“When Geri first got to Las Vegas, around 1960,” Barbara said, “she was a cocktail waitress and showgirl.” Eight years later, though, Barbara’s husband walked out, and she moved in with McGee for a time. Apparently, she learned, Geri’s time in Vegas had been well spent.
“She had everything,” Barbara said. “She had blue-chip stocks. She had saved her money.”
At the time, Geri McGee was still dancing at the Tropicana, making about $20,000 a year — but she was earning an additional $300,000 to $500,000 a year hustling chips and hanging around high rollers.
“Everybody loved Geri because she spread money around,” said a former valet worker named Ray Vargas. “I mean, everybody in Las Vegas who’s got any brains is on the hustle. Nobody lives off their paycheck parking cars or dealing cards.”
It was during this time, while hustling and dancing, that Geri McGee caught the eye of one of Vegas’ most prominent figures: Frank Rosenthal.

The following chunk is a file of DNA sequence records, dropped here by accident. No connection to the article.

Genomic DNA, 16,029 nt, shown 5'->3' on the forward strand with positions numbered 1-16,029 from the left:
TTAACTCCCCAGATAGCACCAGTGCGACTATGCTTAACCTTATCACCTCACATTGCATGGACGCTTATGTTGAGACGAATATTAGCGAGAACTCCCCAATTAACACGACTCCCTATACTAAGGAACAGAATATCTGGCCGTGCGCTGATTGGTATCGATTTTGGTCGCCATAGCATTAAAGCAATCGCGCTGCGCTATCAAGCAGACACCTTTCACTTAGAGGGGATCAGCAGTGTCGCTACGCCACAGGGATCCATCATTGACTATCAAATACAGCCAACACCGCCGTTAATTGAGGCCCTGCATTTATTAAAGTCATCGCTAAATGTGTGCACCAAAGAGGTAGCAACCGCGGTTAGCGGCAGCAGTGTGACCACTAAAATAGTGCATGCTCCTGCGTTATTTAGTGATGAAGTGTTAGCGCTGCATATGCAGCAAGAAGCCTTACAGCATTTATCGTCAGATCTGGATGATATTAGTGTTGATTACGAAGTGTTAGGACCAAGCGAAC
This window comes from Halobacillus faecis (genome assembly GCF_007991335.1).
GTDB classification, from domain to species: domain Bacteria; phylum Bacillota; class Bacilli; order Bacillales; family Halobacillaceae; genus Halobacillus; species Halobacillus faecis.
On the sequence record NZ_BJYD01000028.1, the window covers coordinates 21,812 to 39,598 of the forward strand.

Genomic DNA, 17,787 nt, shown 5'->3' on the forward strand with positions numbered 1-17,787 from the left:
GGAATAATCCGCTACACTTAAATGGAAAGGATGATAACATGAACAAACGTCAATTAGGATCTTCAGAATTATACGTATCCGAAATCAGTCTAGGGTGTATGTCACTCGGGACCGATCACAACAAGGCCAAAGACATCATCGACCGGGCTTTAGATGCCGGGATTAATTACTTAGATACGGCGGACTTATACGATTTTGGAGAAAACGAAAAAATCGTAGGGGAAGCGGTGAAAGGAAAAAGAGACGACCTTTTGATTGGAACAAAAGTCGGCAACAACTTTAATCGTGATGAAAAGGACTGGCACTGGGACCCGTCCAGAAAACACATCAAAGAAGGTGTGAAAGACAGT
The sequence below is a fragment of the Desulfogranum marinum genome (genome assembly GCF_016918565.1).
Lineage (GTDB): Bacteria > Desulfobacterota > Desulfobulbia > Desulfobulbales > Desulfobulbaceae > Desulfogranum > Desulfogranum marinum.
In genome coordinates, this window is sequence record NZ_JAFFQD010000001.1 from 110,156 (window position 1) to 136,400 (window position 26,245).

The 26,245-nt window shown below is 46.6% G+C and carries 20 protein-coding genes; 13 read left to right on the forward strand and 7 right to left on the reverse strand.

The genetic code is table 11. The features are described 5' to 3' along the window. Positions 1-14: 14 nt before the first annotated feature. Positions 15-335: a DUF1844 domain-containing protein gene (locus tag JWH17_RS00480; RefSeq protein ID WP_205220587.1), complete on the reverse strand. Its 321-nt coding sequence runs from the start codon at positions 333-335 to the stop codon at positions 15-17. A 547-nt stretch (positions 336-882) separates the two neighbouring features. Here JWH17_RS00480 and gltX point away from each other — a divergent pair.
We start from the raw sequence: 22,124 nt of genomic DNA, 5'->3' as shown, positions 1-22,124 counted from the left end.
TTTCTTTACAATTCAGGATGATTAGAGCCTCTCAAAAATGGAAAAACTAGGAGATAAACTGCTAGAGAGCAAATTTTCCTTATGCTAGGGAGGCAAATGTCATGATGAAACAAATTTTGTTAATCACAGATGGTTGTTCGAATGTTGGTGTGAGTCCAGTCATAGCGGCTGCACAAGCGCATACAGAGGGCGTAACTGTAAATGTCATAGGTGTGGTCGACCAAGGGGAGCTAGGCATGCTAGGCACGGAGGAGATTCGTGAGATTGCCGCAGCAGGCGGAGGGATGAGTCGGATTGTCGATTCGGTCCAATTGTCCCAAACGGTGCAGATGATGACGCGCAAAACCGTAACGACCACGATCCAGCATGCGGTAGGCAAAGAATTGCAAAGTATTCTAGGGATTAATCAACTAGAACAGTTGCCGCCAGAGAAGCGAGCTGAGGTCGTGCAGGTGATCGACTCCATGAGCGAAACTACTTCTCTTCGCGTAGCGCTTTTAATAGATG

“She was the most beautiful girl I ever saw,” Rosenthal recalled. “Statuesque. Great posture. And everyone who met her liked her in five minutes. The girl had fantastic charm.”
And thus began their tempestuous romance.
Frank Rosenthal And Geri McGee’s Whirlwind Relationship
“Geri was in love with money,” Frank Rosenthal recalled of his late wife. “I had to give her a two-carat heart-shaped diamond pin just to get her to start dating me.”
The two met while McGee was still working as a Tropicana showgirl, but she stole Frank’s heart at a casino, after he watched her hustle a blackjack player with such powerful elan that a room full of men were diving to the floor to pick up chips for her.
“At that point,” Rosenthal said, “I can’t take my eyes off her. She’s standing there like royalty. She and I are the only two people in the whole casino who aren’t on the floor. She looks over at me and I’m looking at her.”
To say Geraldine McGee was popular among Vegas high rollers would be an understatement. As her sister Barbara told it, McGee had a number of suitors all looking to take her hand in marriage — but many of them lived in New York or California, and she didn’t like the idea of leaving Vegas.
One day, a friend of McGee suggested that she just marry Frank Rosenthal. After all, he was rich and made his home in Vegas.